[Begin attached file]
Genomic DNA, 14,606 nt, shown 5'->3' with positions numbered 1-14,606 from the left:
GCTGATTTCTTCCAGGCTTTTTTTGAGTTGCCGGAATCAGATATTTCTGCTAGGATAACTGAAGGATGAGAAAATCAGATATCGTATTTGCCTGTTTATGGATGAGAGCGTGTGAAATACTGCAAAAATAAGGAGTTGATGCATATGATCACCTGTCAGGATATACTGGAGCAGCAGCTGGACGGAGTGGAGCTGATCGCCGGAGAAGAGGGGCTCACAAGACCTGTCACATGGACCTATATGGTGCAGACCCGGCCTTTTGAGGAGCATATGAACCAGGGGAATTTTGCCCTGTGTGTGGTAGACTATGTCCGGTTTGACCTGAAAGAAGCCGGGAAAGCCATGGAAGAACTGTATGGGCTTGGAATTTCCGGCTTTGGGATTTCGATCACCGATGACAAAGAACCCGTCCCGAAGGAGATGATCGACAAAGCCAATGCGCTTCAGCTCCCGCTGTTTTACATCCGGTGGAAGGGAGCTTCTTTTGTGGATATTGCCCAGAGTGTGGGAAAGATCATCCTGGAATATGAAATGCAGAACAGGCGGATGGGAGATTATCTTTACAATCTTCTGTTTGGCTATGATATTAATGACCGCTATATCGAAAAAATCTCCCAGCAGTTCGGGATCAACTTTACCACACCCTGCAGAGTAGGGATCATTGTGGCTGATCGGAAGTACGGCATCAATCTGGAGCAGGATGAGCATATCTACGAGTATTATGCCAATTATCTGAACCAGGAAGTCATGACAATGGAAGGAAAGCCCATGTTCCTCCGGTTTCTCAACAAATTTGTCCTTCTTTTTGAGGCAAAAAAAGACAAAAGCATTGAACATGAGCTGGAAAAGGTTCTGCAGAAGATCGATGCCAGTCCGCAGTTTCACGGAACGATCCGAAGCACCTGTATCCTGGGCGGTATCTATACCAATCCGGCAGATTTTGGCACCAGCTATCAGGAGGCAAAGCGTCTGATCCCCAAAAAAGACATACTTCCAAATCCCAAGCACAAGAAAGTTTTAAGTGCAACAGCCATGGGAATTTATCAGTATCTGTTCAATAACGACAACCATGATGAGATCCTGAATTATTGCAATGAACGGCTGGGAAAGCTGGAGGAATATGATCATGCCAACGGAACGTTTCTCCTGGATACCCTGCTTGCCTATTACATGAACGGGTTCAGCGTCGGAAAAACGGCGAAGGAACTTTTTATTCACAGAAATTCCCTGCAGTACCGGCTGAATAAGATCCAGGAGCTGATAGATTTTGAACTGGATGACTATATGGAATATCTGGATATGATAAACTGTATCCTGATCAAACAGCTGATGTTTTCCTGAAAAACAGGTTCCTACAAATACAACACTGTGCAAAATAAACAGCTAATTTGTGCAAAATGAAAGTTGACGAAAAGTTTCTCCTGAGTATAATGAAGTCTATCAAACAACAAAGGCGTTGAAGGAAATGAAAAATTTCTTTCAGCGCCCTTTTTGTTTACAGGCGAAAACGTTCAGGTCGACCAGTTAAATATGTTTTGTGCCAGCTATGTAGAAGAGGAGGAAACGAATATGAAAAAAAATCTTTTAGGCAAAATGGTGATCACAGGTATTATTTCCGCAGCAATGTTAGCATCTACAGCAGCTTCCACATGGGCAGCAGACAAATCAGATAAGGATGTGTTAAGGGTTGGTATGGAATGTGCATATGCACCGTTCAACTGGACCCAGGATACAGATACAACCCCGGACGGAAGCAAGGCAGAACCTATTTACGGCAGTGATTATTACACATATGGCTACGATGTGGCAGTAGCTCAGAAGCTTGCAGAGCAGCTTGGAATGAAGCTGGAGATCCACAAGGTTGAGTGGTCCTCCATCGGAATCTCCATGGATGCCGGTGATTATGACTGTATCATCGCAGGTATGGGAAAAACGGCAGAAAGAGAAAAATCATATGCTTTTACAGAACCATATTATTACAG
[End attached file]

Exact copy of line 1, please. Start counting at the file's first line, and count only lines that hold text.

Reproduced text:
Genomic DNA, 14,606 nt, shown 5'->3' with positions numbered 1-14,606 from the left: